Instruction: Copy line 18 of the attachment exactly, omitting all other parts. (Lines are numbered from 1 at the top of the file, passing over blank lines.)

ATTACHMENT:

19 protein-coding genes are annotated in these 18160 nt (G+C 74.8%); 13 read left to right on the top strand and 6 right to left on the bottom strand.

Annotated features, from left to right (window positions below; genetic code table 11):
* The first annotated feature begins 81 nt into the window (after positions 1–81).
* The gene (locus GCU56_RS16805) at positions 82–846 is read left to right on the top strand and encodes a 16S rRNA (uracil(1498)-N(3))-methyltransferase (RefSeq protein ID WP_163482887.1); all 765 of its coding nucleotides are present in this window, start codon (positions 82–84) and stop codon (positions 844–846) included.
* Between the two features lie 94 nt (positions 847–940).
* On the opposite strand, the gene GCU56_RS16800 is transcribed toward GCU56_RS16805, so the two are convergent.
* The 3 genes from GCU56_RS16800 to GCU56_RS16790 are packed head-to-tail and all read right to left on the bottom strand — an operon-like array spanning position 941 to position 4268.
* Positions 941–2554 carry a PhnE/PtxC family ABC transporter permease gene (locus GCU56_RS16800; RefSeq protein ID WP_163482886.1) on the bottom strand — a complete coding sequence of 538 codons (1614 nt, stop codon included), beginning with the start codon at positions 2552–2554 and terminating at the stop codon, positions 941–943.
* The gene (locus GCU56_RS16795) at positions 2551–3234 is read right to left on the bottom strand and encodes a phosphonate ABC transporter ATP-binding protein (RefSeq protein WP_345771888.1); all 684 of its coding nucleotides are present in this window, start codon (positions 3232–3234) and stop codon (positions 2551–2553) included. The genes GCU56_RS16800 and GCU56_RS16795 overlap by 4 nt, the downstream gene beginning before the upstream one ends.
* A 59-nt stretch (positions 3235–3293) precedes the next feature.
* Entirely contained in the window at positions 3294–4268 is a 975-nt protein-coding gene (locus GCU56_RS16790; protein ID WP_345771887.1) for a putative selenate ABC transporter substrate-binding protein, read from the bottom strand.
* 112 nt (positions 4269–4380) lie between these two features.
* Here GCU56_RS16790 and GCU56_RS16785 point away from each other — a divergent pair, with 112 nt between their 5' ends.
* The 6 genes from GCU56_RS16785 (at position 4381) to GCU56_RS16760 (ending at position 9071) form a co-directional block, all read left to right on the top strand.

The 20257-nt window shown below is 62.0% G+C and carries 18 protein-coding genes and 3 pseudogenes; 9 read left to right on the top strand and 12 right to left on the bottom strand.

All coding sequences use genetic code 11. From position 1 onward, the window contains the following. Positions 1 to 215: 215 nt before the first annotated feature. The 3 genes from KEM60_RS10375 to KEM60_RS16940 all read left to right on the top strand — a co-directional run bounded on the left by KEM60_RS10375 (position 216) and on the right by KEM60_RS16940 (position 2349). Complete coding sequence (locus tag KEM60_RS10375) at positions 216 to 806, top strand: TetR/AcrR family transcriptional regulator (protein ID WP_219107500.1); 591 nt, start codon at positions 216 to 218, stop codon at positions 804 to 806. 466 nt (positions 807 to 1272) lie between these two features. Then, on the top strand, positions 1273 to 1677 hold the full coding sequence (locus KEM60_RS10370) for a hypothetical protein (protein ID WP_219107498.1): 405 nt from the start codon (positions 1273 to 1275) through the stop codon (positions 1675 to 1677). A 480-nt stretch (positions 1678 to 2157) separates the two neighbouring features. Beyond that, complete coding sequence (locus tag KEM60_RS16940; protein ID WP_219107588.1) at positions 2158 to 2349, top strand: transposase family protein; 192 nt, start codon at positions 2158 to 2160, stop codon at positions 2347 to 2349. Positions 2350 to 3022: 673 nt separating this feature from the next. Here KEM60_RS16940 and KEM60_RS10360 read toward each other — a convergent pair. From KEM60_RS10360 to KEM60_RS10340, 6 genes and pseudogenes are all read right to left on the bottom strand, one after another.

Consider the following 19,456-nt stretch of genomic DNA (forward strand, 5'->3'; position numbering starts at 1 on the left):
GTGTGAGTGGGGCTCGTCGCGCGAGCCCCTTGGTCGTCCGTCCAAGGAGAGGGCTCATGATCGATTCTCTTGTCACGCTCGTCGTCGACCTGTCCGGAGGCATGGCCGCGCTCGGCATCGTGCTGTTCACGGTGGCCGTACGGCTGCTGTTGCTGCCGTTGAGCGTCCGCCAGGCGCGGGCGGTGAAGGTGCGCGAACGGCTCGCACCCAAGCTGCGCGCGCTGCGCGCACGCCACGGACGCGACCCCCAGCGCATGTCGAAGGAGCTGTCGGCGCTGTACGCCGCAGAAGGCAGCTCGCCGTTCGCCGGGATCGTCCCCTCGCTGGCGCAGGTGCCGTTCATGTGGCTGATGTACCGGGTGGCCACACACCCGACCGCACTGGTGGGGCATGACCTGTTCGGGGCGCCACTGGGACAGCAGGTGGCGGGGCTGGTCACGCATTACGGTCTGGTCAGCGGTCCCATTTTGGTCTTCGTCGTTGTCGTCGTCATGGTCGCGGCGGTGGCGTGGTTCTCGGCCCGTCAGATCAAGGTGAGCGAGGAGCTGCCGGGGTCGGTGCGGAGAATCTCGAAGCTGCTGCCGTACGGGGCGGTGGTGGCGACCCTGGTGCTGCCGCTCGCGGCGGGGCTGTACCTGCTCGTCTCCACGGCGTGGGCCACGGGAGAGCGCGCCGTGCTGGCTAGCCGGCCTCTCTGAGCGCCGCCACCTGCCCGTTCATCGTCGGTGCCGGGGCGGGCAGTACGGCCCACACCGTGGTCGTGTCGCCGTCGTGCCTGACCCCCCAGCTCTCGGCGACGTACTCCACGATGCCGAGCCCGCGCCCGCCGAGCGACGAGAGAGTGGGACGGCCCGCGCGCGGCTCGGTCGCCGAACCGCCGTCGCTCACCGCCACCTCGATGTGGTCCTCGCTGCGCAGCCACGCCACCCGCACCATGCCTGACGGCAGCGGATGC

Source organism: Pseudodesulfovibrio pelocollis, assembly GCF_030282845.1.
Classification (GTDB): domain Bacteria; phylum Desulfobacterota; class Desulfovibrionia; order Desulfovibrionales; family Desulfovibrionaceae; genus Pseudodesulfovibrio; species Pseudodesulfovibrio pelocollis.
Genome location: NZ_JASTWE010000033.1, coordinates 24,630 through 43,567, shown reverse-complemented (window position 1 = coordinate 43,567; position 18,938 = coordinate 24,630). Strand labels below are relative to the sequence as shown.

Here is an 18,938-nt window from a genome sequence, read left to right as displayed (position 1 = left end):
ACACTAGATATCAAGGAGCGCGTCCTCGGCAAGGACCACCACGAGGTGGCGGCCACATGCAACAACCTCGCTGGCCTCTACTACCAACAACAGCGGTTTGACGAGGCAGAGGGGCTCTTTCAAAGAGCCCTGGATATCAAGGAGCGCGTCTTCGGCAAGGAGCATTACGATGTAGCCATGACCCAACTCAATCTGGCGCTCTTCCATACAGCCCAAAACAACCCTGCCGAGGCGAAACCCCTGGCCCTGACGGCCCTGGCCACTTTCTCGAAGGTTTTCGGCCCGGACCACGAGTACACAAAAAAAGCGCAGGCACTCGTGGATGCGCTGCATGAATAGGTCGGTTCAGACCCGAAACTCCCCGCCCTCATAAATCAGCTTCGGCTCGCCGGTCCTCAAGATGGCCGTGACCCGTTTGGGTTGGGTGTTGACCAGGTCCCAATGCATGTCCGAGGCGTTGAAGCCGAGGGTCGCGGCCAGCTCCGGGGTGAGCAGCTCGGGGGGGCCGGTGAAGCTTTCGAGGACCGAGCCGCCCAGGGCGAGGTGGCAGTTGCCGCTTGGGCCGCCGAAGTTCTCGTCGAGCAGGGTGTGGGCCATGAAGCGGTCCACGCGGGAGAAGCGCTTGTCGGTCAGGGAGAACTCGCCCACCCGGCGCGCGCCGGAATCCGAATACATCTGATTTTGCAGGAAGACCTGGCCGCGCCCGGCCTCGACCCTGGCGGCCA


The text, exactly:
GTGTGAGTGGGGCTCGTCGCGCGAGCCCCTTGGTCGTCCGTCCAAGGAGAGGGCTCATGATCGATTCTCTTGTCACGCTCGTCGTCGACCTGTCCGGAGGCATGGCCGCGCTCGGCATCGTGCTGTTCACGGTGGCCGTACGGCTGCTGTTGCTGCCGTTGAGCGTCCGCCAGGCGCGGGCGGTGAAGGTGCGCGAACGGCTCGCACCCAAGCTGCGCGCGCTGCGCGCACGCCACGGACGCGACCCCCAGCGCATGTCGAAGGAGCTGTCGGCGCTGTACGCCGCAGAAGGCAGCTCGCCGTTCGCCGGGATCGTCCCCTCGCTGGCGCAGGTGCCGTTCATGTGGCTGATGTACCGGGTGGCCACACACCCGACCGCACTGGTGGGGCATGACCTGTTCGGGGCGCCACTGGGACAGCAGGTGGCGGGGCTGGTCACGCATTACGGTCTGGTCAGCGGTCCCATTTTGGTCTTCGTCGTTGTCGTCGTCATGGTCGCGGCGGTGGCGTGGTTCTCGGCCCGTCAGATCAAGGTGAGCGAGGAGCTGCCGGGGTCGGTGCGGAGAATCTCGAAGCTGCTGCCGTACGGGGCGGTGGTGGCGACCCTGGTGCTGCCGCTCGCGGCGGGGCTGTACCTGCTCGTCTCCACGGCGTGGGCCACGGGAGAGCGCGCCGTGCTGGCTAGCCGGCCTCTCTGAGCGCCGCCACCTGCCCGTTCATCGTCGGTGCCGGGGCGGGCAGTACGGCCCACACCGTGGTCGTGTCGCCGTCGTGCCTGACCCCCCAGCTCTCGGCGACGTACTCCACGATGCCGAGCCCGCGCCCGCCGAGCGACGAGAGAGTGGGACGGCCCGCGCGCGGCTCGGTCGCCGAACCGCCGTCGCTCACCGCCACCTCGATGTGGTCCTCGCTGCGCAGCCACGCCACCCGCACCATGCCTGACGGCAGCGGATGC